By now, you’ve probably heard about curved treadmills. There’s been a lot of hype in the past few months about their amazing benefits and how awesome they are for HIIT workouts. Now, there’s more and more new types of treadmills on the market. And it seems like there’s more and more fitness trends popping up every day on social media.
With all the chatter out there about what’s the best for burning fat, losing weight, and staying healthy, it can be hard to figure out what really works and what’s really worth the money. So before you go out and buy a brand new curved treadmill, check out these pros and cons to find out if a curved treadmill is really the best fit for you.
Isn’t a curved treadmill just a traditional treadmill but in a new design? Well, not quite. A curved treadmill does have a different shape than a normal treadmill, but it also has one major difference from a traditional treadmill…
It doesn’t need electricity! Curved treadmills are actually completely powered by you. The treadmill belt is designed so that as soon as you get on it, you’re the one controlling the speed and movement of the belt. There’s no speed or incline buttons – if you want to speed up the belt, you run faster, and if you want to decrease the speed, you run slower. No plugs, no chords, almost no buttons – and absolutely no electricity required.
The best thing about curved treadmills is that they are designed for HIIT workouts. Honestly, doing a HIIT workout on a traditional treadmill can be a hassle – especially the transition from high speed to low speed. With a curved treadmill, it’s easy and natural, because you’re in control, not the machine. You can easily go from sprinting to walking without messing with any buttons or having to jump of the treadmill or anything like that.
Another benefit to working out on a curved treadmill is that it’s a harder workout. Scientific studies about curved treadmills show that runners using curved treadmills had a higher oxygen uptake, higher heart rates, and overall felt like they were working harder than on a traditional treadmill (1). So, if you’re looking to take your treadmill workout to the next level and kick it up a notch, a curved treadmill could be just the thing you’re looking for.
Some sources even claim that running on a curved treadmill burns “30% more calories” than on a normal treadmill (2). And although there’s not many studies backing that up, it’s very likely, since it is a harder and more natural run than on a traditional treadmill.
Since running on a curved treadmill mimics natural outdoor running, some say it’s better for your joints and easier on your knees than a traditional treadmill. One recent article from Men’s Health says, “The arc shape promotes a natural stride and ‘proper’ form by encouraging you to run on the balls of your feet, making for a softer landing and reducing any potential stress on your joints” (3).
Running naturally is super important in preventing injuries. Using a correct running technique – making sure the balls of your feet are hitting the pavement or your treadmill before your heels – can save you from painful injuries in the future.
Curved treadmills can offer less stress on your ankles and knees, often more so than traditional treadmills – since they aren’t typically designed to absorb the shock of pounding the treadmill belt over and over again.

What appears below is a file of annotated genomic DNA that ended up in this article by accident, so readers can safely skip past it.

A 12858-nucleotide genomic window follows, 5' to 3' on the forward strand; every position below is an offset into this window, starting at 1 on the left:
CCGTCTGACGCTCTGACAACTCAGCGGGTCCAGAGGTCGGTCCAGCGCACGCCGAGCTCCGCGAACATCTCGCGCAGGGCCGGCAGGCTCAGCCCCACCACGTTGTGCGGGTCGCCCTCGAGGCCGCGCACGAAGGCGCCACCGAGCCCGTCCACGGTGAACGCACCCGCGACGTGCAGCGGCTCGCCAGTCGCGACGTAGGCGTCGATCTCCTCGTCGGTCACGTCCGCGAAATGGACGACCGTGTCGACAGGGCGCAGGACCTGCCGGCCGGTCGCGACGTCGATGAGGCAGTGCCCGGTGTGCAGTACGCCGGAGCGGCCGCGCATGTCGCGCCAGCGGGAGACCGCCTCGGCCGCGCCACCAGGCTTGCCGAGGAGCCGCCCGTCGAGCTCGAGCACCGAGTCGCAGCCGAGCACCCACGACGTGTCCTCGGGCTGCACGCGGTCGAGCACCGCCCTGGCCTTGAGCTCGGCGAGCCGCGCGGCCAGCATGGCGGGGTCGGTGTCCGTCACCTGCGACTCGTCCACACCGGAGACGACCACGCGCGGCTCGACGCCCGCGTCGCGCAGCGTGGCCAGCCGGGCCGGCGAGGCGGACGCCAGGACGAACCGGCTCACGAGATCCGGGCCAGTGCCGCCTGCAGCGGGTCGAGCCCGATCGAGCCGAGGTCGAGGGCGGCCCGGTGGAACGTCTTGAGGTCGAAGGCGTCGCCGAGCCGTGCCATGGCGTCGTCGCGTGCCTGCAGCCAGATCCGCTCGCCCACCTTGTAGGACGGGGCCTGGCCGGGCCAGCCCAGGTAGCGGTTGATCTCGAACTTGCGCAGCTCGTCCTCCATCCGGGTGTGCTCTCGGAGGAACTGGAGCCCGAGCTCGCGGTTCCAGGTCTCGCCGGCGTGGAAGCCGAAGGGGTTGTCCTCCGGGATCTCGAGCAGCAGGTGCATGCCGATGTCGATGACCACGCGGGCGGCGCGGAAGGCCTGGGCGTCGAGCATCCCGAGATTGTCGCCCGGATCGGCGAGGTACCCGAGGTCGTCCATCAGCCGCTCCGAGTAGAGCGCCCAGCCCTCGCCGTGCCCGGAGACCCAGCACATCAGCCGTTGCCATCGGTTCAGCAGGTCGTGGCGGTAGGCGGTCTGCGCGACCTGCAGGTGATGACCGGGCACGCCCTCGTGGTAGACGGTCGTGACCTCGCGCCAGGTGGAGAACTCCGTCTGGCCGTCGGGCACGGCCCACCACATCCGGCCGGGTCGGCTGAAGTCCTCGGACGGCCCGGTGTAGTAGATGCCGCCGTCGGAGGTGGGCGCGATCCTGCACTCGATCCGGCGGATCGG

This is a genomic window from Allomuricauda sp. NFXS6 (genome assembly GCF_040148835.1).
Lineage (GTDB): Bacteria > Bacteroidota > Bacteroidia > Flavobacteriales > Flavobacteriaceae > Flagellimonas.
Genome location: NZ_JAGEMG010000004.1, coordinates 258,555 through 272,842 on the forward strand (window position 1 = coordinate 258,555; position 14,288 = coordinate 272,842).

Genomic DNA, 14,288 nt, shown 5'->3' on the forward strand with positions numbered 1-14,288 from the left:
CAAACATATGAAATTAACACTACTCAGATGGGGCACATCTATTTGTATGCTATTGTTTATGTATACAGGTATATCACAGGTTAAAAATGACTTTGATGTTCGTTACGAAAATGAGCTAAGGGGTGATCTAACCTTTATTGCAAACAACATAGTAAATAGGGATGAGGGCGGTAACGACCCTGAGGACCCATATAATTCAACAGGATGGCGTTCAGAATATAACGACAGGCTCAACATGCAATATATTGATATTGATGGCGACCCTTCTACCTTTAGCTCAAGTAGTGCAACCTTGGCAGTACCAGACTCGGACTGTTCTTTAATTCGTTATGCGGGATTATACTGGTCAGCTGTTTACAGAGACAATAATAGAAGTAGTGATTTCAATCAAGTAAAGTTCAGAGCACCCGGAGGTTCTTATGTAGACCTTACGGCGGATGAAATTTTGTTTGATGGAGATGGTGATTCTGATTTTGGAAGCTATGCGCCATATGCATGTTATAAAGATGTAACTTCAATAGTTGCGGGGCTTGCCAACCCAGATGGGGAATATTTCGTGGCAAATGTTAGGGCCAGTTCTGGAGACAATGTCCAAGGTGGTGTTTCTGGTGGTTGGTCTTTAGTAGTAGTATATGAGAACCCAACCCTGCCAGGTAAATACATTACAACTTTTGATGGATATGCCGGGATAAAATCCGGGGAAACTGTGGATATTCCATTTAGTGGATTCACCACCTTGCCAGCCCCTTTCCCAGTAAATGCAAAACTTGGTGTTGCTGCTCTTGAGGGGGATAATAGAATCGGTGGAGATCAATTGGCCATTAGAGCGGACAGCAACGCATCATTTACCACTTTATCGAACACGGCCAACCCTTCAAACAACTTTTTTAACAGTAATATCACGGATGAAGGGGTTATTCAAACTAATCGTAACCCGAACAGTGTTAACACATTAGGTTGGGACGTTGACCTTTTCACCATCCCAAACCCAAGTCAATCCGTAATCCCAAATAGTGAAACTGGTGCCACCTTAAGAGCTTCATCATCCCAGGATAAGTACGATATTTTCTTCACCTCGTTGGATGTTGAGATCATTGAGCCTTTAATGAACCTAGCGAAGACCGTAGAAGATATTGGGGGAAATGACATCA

Curved treadmills offer a lot of benefits – a harder workout, more calories burnt, better for your joints, improves your form – but there are also some disadvantages.
First, curved treadmills are generally more expensive. They can cost anywhere from $2,895–$7,299 and the higher end ones can be even more expensive (4). However, you are saving money on your electricity bill, since your curved treadmill doesn’t need to be plugged into the wall.
Second, it’s really not the best for long, slow runs. Curved treadmills are designed for HIIT workouts – fast sprints at maximum speed. That works really, really well on curved treadmills. But, the rest of your running workouts – incline training, long runs, and walking – well, not so much.
Third, it does take some getting used to. People typically run slower on curved treadmills than on traditional treadmills, because of the concave design. Rachael Basinger from the Wired Runner says your pace is “likely going to be significantly slower than what you can do on a traditional treadmill” (5). You might even feel off-balanced at first, so if you do decide to go with a curved treadmill, just take it slow and remember that your body will have to adjust.
When buying a treadmill, it’s important to think about more than just your budget. You should consider your fitness goals and how often you’ll be using your treadmill, and what type of workouts you’d like to do on it. Many traditional treadmills today have tons of great workout programs built in – so you can just choose one and get running.
If you are looking for a treadmill to specifically do HIIT workouts, a curved treadmill is a really great option for you. Curved treadmills are definitely worth the hype if you are focused on sprint workouts and high-intensity workouts. They have a ton of great benefits that can really help you achieve your fitness goals.
But if you’re looking for a treadmill to use to train for a marathon or to do longer, more sustained runs, then we’d suggest sticking to a traditional treadmill.
You can check out our Best Buy Treadmills for 2021 to find an affordable treadmill that will be best for you and your health goals.